When our bodies enter a state of stress, we go into “fight or flight” mode. All our energy and resources move out toward the surface, ready to deal with any dangers that come our way. When this happens continuously, over time, it comes at the expense of a healthily functioning parasympathetic nervous system — or the “rest and digest” system — the one responsible for basic functions such as digestion and nourishment.
So, here we are in Jerusalem’s Machane Yehuda Market on Friday afternoon.
The alleyways are flooded with local shoppers rushing to stock up for Shabbat. Vendors scream silly rhymes about cucumbers as they fight to sell off their goods before the weekend. When the first stars appear in the sky, the city will collectively begin its day of rest — not only the shoppers, but also the businesses. This is usually a good enough reason for the market’s hectic atmosphere on a Friday afternoon. It’s as though the citizens of Jerusalem are effectively saving themselves from a long weekend of starvation. (I laugh, but I, too, am plagued with this wretched habit. Here I am, swimming through the Machane Yehuda streets on Friday at 2 p.m., buying my share of freshly baked goods in case my sugar craving acts up on Saturday afternoon.)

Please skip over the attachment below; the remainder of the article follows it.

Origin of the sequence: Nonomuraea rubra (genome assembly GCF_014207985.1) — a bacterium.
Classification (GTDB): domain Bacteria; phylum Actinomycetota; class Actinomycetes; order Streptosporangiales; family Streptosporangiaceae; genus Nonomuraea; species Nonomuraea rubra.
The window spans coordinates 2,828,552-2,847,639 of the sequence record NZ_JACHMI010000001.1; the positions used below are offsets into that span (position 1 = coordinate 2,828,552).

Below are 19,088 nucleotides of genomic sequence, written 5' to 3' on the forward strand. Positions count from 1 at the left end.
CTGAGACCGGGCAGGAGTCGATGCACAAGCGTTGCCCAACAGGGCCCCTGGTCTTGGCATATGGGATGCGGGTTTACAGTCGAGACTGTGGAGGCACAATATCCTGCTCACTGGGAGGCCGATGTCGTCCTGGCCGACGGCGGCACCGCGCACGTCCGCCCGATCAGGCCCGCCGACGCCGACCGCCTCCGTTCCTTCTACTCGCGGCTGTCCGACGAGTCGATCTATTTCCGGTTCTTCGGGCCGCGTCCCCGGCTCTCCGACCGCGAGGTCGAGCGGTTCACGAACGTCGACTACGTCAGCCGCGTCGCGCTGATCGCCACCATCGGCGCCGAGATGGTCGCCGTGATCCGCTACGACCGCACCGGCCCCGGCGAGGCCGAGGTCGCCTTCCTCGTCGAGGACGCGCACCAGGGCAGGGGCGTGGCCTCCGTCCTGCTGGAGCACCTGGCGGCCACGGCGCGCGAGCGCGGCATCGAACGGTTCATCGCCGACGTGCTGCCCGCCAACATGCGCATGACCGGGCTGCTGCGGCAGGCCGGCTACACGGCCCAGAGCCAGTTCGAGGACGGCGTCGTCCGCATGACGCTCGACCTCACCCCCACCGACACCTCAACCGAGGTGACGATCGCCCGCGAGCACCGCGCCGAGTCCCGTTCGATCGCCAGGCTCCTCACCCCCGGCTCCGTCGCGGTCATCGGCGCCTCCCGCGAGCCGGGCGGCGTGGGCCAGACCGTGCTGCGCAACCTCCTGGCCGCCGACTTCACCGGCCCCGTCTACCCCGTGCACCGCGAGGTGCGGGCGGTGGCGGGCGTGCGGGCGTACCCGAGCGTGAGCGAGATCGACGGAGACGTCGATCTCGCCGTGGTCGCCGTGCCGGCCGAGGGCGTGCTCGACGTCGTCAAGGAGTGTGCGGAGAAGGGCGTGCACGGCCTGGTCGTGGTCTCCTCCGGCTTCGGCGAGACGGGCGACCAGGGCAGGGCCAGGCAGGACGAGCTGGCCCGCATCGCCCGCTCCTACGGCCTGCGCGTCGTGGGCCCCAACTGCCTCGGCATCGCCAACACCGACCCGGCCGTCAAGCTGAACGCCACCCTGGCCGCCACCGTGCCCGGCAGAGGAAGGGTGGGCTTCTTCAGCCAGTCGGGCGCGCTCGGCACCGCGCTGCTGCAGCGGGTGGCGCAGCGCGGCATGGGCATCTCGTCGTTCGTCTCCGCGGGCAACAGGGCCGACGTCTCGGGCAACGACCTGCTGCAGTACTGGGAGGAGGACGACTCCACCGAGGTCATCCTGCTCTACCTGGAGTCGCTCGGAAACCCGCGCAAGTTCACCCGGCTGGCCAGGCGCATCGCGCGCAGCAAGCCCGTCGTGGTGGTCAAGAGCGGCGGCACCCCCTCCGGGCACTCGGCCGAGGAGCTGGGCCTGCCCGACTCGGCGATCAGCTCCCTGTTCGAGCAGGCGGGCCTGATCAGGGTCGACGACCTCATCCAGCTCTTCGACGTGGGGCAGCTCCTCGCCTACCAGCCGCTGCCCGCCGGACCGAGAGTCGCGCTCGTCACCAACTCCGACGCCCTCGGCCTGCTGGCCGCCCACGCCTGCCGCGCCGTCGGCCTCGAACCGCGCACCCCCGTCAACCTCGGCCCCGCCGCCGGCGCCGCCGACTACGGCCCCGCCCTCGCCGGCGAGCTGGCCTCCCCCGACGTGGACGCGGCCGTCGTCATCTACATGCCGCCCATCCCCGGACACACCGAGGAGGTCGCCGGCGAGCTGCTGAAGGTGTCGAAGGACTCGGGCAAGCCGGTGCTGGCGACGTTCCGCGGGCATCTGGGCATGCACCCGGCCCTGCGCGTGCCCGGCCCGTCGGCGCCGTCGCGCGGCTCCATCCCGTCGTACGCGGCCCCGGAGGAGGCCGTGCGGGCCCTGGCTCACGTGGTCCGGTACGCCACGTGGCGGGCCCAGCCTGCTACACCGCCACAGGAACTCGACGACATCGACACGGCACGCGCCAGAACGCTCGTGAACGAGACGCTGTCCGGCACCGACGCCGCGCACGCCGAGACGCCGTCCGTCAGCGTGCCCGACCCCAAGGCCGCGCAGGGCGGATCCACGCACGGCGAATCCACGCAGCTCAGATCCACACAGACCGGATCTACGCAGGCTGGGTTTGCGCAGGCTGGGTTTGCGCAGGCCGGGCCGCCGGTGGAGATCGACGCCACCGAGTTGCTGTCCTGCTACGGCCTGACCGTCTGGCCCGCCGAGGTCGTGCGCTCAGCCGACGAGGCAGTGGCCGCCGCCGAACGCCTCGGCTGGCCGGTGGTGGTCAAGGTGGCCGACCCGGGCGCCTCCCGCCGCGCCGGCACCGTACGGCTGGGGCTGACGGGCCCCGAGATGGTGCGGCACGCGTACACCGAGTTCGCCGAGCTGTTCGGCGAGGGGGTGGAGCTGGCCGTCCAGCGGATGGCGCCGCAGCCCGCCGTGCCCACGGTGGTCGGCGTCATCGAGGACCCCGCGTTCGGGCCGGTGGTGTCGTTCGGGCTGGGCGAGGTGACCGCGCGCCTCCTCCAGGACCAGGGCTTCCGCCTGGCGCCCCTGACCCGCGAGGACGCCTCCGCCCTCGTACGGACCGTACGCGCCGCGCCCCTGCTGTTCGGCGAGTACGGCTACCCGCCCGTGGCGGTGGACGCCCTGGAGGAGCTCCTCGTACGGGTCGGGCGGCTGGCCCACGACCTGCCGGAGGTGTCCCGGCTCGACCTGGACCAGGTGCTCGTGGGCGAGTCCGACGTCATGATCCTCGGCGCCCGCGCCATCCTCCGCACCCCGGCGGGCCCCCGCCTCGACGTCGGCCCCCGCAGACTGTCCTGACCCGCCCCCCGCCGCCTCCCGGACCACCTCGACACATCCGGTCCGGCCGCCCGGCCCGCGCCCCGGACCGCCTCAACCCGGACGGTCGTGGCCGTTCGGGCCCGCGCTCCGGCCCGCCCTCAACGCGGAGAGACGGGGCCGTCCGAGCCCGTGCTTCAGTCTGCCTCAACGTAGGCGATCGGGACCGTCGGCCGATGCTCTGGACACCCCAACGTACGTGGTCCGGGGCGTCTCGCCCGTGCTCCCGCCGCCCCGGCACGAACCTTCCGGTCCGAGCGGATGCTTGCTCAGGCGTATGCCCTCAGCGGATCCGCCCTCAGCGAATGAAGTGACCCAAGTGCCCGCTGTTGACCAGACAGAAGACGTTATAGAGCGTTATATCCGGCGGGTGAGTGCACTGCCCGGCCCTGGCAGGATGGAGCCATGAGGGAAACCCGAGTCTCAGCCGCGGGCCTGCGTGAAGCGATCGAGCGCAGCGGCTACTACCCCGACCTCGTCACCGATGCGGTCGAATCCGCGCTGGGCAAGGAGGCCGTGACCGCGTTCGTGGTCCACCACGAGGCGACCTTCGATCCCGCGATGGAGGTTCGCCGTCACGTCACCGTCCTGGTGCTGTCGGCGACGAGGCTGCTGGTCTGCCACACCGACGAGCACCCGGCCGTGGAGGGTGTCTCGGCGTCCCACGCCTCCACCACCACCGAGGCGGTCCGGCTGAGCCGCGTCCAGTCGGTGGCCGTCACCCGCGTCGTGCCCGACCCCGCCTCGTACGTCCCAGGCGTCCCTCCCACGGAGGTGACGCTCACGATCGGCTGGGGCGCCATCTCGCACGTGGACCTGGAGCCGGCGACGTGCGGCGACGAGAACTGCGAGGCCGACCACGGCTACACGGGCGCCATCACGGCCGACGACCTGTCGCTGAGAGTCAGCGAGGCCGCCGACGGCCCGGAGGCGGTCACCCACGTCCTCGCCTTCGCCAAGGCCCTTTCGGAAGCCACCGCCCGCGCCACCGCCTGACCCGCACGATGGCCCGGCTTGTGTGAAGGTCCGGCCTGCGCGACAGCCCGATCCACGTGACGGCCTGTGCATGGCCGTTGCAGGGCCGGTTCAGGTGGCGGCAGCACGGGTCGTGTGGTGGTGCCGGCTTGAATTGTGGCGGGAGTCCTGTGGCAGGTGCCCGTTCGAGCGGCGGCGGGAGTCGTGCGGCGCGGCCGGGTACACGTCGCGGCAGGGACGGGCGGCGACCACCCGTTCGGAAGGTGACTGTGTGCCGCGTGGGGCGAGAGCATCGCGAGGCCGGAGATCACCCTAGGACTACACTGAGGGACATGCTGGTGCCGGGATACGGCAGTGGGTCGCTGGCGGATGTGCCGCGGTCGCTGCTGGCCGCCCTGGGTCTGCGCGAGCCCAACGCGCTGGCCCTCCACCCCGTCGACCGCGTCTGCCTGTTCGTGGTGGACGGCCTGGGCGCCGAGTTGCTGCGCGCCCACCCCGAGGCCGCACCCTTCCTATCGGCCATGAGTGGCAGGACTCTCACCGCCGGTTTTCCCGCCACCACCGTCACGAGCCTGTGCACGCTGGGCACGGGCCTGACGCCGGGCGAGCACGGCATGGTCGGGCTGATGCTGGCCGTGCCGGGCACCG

Not only is this the most hectic day for the locals, it is also the most popular day for Birthright groups and other tourists visiting this bustling attraction. Exasperated Jerusalemites trample over American feet, hastily shoving their way past cameras snapping at the site of every third vegetable stand in the market (with all due respect for our lovely American tourists!).
Machane Yehuda Market on Friday afternoons — one of the city’s epicenters of stress — “fight or flight” at its best. And right there beside it an oasis of peace and quiet: Shabbat.
As Friday comes to an end, the Machane Yehuda Market grows increasingly intense. There’s garbage everywhere as shutters screech their way down tiny storefronts. Soldiers home from their army base jump ecstatically to techno music between cardboard boxes full of dirty fennel and cabbage scraps on their way to the trash. Vendors scream their funny rhymes louder than ever — this is your last chance to buy a cucumber, for heaven’s sake!
Shopping bags in hand, I begin to make my way back home. I hear the siren that marks the beginning of Shabbat. Just minutes ago, the streets were filled with hysterical shoppers. Now they are practically empty. An unfathomable silence permeates the city. We have now entered the domain of the city’s collective parasympathetic nervous system.
“Rest and digest.”
And you’d better! Another six days of intense work await you on the other side.